The recent dramatic improvement was almost entirely due to the performance of the Warsaw Stock Exchange (WSE). Its benchmark WIG index grew by 18.1% over the 12 months to the end of March.Since Poland’s 2014 pension reforms, the OFEs have been banned from investing in sovereign bonds of any origin, turning them into de facto equity funds.The Polish brokerage house Trigon estimated that 85.2% of net OFE assets were invested in equities as of March, including 6.7% in foreign shares.Under the KNF’s methodology of counting the WSE’s dual-listed companies as non-Polish stocks, the foreign allocation was around 11%.As a result of the recent growth in investment returns, the OFEs total net asset portfolio grew by 16.8% year-on-year in local currency terms, to PLN167.6bn (€39.1bn).The growth compensated for net outflows from the funds generated by the “slider”, a mechanism that incrementally removes the assets of those with 10 years or fewer left to retirement to sub-accounts at the first-pillar Polish Social Insurance Institution (ZUS).In the first three months of 2017, according to Trigon, inflows from those members who chose to continue contributing to the second pillar totalled PLN786m against PLN1.0bn leaving under the slider.Meanwhile, the current high equity allocation has raised a dilemma for the planned dismantling of the second pillar scheduled for the start of 2018.Under the Capital Accumulation Programme, announced in July 2016 by finance and economic development minister Mateusz Morawiecki, 25% of all OFE assets would be transferred to the state-run Demographic Reserve Fund, which serves as a buffer for state pension shortfalls. The remainder would go to newly created and privately managed third-pillar accounts.Morawiecki has continually stressed that the programme did not constitute nationalisation of companies, as the 25% of liquidated OFE portfolios would come from other liquid assets such as deposits and bonds.Under the current investment structure, the OFEs would either be forced to sell off some of their shares, or the government would indeed end up being a significant investor in – and in some cases majority owner of – some of Poland’s leading listed companies.The publication of the legislation for the OFEs’ liquidation, initially set for the first quarter of 2017, is now expected by the end of June.One significant change announced since the programme was originally published is that the new third-pillar vehicles would be a variant of the individual pension insurance account (IKZE), not the individual retirement account (IKE), because both IKZE and OFE contributions are tax-deductible, whereas IKE contributions are not.The coming legal overhaul would have to include an amendment to allow savers to have more than one IKZE.According to the KNF, as of the end of 2016 some 643,100 individuals held IKZE accounts, with a total asset value of PLN1.1bn.The overhaul, with its emphasis on privately owned third-pillar accounts, would also require overturning an earlier Constitutional Tribunal ruling that the OFE assets, funded from a portion of social security contributions, were public monies. Poland’s weighted average 12-month second-pillar fund (OFE) returns soared to 17.6% as of the end of March, according to the Polish Financial Supervision Authority (KNF).The figure compares to an average 6.6% loss recorded a year ago.Of the 12 OFEs, MetLife generated the highest return – 19.5% – and Aegon the lowest, at 14.2%.Three-year average returns rose from 6.3% to 12.9%, while 10-year results edged up from 48.8% to 49.7%.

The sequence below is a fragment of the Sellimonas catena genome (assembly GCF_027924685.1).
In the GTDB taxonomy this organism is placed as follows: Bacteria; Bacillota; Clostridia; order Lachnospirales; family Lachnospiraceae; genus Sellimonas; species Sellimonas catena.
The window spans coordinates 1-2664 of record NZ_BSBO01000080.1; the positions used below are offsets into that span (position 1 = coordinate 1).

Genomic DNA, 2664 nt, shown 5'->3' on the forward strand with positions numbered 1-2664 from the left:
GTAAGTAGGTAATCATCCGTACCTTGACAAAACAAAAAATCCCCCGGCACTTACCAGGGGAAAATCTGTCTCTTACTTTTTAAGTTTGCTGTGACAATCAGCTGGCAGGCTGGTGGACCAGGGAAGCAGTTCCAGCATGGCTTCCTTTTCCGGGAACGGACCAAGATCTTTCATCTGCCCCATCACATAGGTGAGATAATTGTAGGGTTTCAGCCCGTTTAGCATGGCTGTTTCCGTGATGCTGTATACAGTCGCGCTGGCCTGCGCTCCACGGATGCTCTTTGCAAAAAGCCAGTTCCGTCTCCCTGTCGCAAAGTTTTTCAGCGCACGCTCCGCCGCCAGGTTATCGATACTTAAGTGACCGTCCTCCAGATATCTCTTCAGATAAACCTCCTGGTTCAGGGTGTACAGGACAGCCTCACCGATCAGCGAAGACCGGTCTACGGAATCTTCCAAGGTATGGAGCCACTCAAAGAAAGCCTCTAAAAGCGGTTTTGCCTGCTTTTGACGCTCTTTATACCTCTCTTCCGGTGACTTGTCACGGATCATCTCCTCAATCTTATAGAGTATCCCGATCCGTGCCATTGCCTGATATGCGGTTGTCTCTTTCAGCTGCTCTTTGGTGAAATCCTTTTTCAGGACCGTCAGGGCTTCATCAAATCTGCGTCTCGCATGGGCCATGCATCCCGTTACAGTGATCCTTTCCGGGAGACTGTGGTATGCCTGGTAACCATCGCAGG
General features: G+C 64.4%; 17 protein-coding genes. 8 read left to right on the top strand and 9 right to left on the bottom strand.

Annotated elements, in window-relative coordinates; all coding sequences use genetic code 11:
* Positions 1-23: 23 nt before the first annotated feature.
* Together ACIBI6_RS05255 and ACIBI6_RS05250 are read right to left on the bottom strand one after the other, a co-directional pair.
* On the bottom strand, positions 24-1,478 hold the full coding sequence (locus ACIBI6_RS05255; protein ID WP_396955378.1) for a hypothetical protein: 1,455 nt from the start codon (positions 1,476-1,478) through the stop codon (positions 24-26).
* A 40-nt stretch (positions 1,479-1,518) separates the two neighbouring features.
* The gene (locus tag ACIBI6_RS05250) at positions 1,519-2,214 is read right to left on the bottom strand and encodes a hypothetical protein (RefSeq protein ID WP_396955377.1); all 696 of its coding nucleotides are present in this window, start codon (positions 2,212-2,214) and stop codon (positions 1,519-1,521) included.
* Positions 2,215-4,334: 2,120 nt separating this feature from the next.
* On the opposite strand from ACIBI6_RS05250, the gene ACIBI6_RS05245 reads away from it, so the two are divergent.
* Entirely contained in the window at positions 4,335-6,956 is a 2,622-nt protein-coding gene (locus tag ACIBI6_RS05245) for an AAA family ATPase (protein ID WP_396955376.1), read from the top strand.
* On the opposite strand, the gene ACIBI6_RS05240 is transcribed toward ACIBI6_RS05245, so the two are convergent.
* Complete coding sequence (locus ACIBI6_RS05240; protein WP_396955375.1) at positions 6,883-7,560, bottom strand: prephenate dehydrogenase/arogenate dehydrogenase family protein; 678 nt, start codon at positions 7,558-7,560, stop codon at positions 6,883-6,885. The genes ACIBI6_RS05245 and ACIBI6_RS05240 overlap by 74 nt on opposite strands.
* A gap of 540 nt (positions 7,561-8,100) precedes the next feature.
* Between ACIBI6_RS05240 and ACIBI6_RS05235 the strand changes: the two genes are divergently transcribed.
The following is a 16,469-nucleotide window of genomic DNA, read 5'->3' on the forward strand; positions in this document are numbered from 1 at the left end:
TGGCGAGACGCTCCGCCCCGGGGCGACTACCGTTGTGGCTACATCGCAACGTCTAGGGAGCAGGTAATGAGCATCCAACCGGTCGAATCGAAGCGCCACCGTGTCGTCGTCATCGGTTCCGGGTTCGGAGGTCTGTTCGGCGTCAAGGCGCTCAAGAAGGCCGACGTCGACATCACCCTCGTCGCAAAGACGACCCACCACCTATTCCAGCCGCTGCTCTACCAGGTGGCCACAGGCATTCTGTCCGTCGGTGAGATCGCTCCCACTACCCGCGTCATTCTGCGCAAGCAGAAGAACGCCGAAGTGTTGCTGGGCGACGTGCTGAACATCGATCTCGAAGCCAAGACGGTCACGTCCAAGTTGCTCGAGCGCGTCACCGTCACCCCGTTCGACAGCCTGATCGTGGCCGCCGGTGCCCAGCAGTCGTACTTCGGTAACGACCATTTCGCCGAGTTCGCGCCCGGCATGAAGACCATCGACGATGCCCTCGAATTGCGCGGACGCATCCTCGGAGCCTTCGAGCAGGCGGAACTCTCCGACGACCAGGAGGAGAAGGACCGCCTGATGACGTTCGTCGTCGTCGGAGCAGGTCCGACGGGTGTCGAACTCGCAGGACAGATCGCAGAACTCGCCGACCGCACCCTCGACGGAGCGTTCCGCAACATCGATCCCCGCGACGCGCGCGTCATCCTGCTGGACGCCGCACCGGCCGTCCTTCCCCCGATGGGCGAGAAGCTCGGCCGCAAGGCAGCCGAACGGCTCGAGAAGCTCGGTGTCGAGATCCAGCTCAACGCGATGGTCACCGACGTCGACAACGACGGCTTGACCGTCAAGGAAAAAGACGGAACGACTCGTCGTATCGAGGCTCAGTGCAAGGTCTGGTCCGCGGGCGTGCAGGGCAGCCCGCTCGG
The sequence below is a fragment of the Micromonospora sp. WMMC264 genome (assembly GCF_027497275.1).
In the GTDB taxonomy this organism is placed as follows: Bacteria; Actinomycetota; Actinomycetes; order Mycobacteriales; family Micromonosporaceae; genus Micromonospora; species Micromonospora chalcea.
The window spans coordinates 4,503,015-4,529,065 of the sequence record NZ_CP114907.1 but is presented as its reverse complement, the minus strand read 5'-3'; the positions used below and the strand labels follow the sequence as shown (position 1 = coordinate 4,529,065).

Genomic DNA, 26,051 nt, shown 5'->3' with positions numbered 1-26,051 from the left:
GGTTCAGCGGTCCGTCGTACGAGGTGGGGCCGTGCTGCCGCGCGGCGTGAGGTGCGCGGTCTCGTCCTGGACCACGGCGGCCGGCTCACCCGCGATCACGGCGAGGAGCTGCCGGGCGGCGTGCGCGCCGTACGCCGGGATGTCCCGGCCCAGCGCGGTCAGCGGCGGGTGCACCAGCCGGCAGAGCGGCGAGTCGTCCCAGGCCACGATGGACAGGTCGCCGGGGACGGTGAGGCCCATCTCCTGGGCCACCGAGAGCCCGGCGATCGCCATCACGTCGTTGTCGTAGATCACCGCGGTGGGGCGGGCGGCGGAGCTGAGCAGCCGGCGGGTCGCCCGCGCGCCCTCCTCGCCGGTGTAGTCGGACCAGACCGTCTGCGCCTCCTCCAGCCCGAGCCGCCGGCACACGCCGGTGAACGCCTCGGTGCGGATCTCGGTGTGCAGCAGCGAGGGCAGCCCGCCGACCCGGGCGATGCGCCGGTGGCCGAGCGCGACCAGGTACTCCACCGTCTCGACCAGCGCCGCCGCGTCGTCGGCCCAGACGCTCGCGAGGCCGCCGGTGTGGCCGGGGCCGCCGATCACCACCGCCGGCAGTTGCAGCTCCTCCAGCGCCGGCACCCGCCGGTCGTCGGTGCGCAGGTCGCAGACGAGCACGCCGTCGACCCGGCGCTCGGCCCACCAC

One toothless attacking force cancelled out another as Crystal Palace and Stoke played out an uninspiring 1-1 draw at Selhurst Park. James McArthur headed his first goal in 15 games to hand Palace the lead before Peter Crouch equalised in a dire Barclays Premier League clash. Palace’s patchy run of one win in 10 games has edged the Eagles closer to the relegation zone, while Stoke slipped markedly from the pace of last week’s Arsenal triumph. This lifeless contest proved, however, that both of these clubs are still fighting to move out of Tony Pulis’ shadow. Warnock emerged from retirement to plug Palace’s manager gap after Pulis walked out over transfer ambition on the eve of the season. Hughes is grappling with his second Potters campaign after succeeding Pulis at the Britannia Stadium, but continues to grind his authority in fits and starts. The 3-2 victory over Arsenal pointed to all the poise and panache Hughes can add to the customary power – one week later and all that evaporated. Warnock might be hankering after a goal poacher in the January transfer window, but leaving Marouane Chamakh up front alone hardly proved conducive to widespread threat. Bolasie, Zaha and McArthur were tasked with rushing on to join the lone front man – fine in theory, but too often Palace lacked the killer option. Warnock’s system cried out for the attacking midfield trio to race beyond Chamakh whenever he dropped off to link play. That happened just once in the opening hour and brought McArthur’s goal. A turgid first half yielded just two chances, both admittedly converted, but beyond that quality was only conspicuous by its absence. The sprightly Bolasie laid on a neat cross for McArthur to flick a back header over Asmir Begovic to hand the hosts the lead. McArthur redirected the ball with as much neck as head, hence the reasonably sheepish celebration. Stoke’s immediate riposte fooled the crowd into expecting lift-off. Crouch tapped in Walter’s deflected shot to level, only for the battle to deflate once more. The malaise continued after half-time, and injury to Stoke’s only creative outlet Bojan only made things worse. The longer Stoke failed to fire, the more the home side passed over repeated invitations to steal victory. With no clear chances after the break, neither side merited any reward. Not even the simmering feud between rival managers Neil Warnock and Mark Hughes could ignite this insipid encounter. The distinct lack of rhythm will worry both managers, with Stoke left to sweat on the fitness of star forward Bojan Krcic, who hobbled off early in the second half. Hughes succeeded Warnock at QPR in January 2012, but lasted less than a year at Loftus Road. The former Manchester United striker was then linked with replacing Warnock for a second time, at Leeds in April 2013. That prompted Warnock to proclaim he hoped Hughes “destroys another team of mine” – the Welshman was never appointed, but the feud was still set. Warnock admitted in midweek he and Hughes still “don’t send Christmas cards”, with the Potters boss responding in kind. Hughes claimed Warnock played up to the media, vowing to take the comments “with a pinch of salt” and keep his opinions to himself. The pair shook hands ahead of kick-off, but could not even look at each other. Press Association